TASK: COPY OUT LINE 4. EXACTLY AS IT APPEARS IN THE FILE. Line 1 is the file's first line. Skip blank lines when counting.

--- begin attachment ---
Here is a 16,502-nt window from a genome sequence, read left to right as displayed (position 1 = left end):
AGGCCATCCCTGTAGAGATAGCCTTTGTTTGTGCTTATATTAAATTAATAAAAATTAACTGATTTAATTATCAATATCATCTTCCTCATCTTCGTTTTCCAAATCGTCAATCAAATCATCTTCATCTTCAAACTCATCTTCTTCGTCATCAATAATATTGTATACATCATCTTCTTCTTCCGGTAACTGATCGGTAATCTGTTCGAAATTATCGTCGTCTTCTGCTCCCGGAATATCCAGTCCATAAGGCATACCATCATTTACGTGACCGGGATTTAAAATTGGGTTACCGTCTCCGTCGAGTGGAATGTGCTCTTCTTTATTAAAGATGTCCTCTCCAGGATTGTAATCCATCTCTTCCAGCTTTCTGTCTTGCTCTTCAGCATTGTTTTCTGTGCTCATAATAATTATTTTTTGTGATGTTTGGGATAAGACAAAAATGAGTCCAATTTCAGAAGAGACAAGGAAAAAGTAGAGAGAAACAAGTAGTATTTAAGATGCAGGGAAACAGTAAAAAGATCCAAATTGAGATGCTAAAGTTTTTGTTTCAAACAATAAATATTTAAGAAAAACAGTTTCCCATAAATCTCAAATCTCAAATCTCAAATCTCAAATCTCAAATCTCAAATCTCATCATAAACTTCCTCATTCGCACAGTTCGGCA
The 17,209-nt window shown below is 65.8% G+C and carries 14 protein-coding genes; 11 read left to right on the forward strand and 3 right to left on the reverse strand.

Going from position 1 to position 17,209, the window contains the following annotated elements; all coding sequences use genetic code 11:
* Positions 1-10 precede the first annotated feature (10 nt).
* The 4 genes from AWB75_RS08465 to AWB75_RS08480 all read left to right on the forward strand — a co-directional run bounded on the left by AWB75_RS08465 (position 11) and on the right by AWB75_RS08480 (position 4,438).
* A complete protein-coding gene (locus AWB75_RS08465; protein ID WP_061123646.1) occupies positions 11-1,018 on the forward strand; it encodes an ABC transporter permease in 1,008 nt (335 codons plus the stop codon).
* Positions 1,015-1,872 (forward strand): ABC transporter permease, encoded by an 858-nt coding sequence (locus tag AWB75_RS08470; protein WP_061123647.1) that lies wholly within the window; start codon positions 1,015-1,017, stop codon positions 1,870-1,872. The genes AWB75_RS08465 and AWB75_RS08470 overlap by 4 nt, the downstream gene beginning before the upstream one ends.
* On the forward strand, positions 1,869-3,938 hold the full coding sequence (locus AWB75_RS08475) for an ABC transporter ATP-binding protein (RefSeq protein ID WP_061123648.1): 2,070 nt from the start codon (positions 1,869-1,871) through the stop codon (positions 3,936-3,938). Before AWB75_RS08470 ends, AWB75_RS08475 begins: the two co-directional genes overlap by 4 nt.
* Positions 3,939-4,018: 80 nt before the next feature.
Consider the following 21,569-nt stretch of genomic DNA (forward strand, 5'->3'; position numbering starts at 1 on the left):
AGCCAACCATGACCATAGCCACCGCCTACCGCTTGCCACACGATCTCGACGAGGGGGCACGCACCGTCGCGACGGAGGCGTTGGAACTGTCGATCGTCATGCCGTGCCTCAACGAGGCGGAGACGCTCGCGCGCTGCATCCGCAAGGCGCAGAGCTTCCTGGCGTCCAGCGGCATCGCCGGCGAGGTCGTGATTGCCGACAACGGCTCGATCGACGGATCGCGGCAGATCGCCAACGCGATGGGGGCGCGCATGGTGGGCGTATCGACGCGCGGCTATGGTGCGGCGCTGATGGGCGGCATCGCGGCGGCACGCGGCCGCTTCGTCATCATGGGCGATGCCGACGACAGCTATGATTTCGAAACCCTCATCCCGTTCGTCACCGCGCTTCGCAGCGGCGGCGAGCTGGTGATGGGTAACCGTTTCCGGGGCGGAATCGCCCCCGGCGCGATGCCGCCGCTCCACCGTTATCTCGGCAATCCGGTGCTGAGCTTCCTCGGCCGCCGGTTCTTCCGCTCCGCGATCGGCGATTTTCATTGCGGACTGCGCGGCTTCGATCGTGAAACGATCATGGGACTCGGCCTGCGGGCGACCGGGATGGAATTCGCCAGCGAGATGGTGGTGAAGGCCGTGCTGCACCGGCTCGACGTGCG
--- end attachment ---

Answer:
Going from position 1 to position 17,209, the window contains the following annotated elements; all coding sequences use genetic code 11: